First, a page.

Each year after Diwali, for four days, many celebrate the Chhath Festival by performing a series of rites which end in a gathering with water rituals, music and mingling.
Chhath Puja is one of the biggest festivals in Bihar, and parts of Uttar Pradesh, Jharkhand and various Hindu communities in Nepal also celebrate it. Bhagalpur in Bihar draws thousands of devotees to the Barari Ghat by the River Ganga.
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What is Chhath Puja?
The festival is dedicated to the Sun God Surya and spans four days. People descend to the ghats by holy rivers and offer prayers to thank the sun for sustaining life on earth. Chhathi Maiya or Usha, Surya’s consort, is also worshipped. Morning and evening offerings, dips in rivers, days of fasting, and prasad are all part of the festival, to seek Lord Surya’s blessings for prosperity.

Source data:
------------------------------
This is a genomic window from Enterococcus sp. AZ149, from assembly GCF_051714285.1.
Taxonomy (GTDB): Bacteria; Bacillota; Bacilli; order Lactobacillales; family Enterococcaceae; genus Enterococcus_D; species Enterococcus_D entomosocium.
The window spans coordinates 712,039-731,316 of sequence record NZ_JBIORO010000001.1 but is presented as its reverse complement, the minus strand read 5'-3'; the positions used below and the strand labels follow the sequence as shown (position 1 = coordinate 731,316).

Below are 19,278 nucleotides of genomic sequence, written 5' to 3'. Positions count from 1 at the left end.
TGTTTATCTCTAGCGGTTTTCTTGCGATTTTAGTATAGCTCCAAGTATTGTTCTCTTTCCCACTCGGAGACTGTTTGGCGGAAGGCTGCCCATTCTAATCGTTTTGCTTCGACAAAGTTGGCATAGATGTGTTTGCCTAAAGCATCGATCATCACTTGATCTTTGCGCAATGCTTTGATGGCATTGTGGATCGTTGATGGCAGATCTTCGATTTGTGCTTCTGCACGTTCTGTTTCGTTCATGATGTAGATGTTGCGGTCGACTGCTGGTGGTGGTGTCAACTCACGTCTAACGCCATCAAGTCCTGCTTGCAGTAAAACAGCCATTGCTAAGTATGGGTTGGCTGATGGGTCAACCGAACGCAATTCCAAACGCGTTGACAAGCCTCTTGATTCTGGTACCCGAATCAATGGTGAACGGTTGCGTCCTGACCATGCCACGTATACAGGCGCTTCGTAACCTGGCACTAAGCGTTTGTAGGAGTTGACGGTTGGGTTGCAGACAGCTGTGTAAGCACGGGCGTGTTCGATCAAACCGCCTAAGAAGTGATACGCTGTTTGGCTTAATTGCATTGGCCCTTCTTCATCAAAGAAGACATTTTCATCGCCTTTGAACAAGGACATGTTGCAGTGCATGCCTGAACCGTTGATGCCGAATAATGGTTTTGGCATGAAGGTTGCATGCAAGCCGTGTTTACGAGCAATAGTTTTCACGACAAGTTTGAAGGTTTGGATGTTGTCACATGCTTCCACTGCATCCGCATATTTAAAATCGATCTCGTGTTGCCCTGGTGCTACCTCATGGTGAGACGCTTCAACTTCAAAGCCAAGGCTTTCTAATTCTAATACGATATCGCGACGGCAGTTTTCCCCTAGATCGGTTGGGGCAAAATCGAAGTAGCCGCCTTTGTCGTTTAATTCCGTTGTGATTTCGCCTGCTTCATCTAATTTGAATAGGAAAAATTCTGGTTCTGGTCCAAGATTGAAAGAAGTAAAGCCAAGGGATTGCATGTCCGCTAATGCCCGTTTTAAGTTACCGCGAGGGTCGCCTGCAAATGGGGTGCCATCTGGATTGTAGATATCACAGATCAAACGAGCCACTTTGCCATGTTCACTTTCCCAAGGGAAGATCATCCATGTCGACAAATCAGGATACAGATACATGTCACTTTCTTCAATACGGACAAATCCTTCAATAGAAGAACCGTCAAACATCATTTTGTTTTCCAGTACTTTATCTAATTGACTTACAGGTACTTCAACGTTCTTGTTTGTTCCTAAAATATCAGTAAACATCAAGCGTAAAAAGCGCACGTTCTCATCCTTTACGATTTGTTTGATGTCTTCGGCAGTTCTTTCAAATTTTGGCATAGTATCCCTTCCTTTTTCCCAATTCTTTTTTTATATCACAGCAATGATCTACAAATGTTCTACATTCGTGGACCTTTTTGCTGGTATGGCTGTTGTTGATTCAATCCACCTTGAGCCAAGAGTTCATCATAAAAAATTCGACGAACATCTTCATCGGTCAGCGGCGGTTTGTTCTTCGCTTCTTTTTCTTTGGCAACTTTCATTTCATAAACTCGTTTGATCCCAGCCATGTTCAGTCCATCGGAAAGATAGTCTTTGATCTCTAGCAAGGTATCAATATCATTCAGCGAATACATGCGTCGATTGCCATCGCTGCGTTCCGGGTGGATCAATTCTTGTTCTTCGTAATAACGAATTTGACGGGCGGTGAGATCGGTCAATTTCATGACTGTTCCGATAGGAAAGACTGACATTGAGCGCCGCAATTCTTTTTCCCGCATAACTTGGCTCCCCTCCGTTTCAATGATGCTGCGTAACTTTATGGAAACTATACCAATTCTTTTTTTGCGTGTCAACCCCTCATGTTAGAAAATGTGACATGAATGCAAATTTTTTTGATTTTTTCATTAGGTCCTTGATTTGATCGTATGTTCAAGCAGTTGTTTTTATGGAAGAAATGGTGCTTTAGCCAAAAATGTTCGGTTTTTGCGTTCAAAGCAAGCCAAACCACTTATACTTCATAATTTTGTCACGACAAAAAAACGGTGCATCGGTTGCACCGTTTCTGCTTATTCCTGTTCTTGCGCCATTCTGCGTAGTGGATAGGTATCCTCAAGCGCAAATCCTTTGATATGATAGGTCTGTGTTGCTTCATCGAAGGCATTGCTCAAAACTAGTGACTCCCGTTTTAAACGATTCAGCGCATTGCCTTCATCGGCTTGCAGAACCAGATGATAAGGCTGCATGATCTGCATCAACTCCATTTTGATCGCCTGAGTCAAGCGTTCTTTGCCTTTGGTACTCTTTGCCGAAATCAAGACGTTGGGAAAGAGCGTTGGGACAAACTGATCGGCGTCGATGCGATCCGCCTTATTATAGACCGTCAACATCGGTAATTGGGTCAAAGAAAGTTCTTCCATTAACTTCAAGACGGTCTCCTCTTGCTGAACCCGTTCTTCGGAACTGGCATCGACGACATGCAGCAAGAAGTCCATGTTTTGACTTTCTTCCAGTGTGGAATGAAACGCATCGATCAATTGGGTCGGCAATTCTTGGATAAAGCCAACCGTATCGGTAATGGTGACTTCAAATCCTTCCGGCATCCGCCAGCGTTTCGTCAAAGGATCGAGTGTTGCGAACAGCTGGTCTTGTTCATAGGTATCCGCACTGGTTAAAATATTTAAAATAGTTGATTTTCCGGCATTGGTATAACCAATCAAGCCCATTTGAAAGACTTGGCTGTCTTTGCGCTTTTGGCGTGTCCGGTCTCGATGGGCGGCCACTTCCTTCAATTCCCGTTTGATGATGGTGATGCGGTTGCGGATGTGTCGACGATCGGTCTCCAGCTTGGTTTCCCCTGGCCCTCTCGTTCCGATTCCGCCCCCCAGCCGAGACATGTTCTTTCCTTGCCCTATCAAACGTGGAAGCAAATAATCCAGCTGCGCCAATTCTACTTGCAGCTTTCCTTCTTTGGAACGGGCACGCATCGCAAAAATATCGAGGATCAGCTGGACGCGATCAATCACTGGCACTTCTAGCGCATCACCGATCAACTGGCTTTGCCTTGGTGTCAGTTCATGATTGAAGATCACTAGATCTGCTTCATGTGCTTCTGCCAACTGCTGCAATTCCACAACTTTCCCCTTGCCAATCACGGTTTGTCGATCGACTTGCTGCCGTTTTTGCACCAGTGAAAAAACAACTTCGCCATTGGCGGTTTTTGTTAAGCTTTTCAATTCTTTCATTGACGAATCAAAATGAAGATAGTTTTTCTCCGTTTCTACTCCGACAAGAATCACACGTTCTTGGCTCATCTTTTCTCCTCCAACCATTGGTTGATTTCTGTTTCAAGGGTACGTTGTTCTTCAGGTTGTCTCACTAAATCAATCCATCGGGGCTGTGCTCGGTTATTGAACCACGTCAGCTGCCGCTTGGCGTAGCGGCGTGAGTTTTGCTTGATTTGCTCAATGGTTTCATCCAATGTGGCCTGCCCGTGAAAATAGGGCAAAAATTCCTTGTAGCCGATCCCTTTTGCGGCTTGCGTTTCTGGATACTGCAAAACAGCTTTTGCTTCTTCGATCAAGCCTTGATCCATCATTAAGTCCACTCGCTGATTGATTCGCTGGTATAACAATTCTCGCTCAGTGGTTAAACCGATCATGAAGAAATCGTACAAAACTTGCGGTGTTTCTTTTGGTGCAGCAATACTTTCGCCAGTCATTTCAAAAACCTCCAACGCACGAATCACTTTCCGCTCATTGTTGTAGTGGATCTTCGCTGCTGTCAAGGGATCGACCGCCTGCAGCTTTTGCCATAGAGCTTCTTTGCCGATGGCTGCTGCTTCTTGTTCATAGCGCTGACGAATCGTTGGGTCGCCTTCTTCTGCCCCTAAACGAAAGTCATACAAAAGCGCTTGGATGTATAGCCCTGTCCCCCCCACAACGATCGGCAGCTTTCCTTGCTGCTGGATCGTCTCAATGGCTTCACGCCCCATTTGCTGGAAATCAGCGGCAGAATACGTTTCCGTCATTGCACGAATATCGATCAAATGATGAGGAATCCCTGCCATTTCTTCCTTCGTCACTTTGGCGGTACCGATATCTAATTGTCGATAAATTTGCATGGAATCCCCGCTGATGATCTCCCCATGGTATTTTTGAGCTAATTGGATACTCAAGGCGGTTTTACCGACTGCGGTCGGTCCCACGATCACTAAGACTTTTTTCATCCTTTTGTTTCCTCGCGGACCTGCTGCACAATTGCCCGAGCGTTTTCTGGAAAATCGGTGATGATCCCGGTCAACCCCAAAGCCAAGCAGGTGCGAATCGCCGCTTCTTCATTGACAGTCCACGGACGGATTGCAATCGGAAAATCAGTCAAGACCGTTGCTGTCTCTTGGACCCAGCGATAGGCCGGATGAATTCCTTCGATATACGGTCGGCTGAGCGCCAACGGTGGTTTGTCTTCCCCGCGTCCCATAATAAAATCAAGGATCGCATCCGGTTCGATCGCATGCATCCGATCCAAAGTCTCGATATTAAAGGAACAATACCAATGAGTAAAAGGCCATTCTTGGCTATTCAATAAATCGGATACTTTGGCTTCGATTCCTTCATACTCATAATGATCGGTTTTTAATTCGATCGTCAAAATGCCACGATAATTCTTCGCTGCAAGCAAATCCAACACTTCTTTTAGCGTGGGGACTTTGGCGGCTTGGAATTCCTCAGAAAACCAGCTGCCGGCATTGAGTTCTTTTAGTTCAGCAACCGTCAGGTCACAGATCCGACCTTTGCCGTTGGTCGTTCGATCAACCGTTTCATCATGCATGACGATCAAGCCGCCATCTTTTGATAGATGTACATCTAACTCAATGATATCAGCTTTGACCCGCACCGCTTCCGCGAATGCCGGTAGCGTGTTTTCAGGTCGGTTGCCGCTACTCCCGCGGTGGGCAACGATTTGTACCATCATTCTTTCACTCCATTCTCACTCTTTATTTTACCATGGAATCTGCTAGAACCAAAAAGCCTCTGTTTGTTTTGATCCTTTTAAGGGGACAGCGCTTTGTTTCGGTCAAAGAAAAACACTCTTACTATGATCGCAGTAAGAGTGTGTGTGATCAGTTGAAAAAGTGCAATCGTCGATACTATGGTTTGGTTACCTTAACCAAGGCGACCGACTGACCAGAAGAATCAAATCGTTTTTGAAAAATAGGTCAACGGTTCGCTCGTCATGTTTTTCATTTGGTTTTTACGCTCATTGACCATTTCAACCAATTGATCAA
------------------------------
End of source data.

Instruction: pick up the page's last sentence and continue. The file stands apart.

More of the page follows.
At sunset on the sixth day following Diwali, married women who have fasted for 36 hours then immerse themselves in water and make offerings of fruits and flower to Surya.
On the final day, worshippers visit the riverbanks at sunrise for a morning offering called Usha Arghya. Prayers are offered to the rising sun, after which the fast is broken.
Apart from the rituals, festivities are in full swing. Homes and surroundings are cleaned, new clothes are worn and people sing folk songs. After evening prayers on the ghats, people light diyas and lamps in their homes, under a shade of sugarcane.